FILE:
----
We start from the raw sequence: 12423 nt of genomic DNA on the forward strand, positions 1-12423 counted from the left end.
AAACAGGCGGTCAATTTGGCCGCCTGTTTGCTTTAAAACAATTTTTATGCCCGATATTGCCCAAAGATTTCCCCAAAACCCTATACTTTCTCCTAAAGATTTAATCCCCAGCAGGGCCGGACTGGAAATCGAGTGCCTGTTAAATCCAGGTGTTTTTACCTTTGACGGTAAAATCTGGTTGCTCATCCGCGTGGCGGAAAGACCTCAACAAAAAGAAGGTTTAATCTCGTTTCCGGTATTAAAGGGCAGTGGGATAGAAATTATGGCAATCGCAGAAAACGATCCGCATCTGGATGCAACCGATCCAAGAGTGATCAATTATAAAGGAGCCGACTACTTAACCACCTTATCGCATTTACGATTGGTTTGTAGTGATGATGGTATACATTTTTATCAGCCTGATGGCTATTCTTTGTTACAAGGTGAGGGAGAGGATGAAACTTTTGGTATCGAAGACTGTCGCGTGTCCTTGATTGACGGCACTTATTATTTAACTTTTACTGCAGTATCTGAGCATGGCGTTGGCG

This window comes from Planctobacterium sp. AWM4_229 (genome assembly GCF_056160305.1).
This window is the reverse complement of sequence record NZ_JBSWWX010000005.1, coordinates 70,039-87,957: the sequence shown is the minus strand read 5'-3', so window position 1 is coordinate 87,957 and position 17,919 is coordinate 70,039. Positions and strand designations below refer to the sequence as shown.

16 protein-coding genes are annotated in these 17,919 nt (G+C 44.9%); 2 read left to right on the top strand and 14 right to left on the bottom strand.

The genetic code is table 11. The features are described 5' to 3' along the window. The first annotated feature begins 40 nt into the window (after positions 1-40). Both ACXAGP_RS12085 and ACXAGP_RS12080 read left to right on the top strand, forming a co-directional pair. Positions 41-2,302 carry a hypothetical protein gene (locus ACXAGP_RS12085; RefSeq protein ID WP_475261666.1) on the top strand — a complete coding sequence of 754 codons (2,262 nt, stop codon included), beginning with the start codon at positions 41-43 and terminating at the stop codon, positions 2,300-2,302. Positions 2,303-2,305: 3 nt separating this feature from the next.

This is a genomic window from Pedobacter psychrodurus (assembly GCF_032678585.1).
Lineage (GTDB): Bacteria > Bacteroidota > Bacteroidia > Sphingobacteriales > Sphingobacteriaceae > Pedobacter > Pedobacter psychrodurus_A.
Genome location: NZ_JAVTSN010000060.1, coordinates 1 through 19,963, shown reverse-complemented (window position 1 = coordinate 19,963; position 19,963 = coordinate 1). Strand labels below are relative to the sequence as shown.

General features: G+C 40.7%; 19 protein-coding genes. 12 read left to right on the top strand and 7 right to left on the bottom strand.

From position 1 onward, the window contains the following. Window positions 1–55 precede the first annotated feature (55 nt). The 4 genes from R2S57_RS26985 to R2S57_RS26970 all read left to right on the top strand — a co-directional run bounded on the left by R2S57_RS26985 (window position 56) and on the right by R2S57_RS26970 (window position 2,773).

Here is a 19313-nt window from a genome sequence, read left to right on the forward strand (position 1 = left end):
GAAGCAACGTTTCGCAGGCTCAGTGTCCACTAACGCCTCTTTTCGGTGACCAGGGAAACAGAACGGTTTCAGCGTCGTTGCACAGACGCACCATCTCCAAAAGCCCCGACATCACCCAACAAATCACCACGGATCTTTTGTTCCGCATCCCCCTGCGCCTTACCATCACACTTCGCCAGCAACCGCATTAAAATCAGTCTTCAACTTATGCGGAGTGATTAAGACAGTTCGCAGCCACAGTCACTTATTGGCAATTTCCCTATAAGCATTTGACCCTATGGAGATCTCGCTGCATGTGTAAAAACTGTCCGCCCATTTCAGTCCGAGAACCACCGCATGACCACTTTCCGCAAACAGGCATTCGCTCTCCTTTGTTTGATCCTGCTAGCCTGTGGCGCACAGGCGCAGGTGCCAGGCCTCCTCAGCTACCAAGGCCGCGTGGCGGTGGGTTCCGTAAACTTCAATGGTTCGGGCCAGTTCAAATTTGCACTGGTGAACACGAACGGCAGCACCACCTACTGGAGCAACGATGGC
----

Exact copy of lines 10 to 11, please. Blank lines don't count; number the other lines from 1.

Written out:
General features: G+C 40.7%; 19 protein-coding genes. 12 read left to right on the top strand and 7 right to left on the bottom strand.

From position 1 onward, the window contains the following. Window positions 1–55 precede the first annotated feature (55 nt). The 4 genes from R2S57_RS26985 to R2S57_RS26970 all read left to right on the top strand — a co-directional run bounded on the left by R2S57_RS26985 (window position 56) and on the right by R2S57_RS26970 (window position 2,773).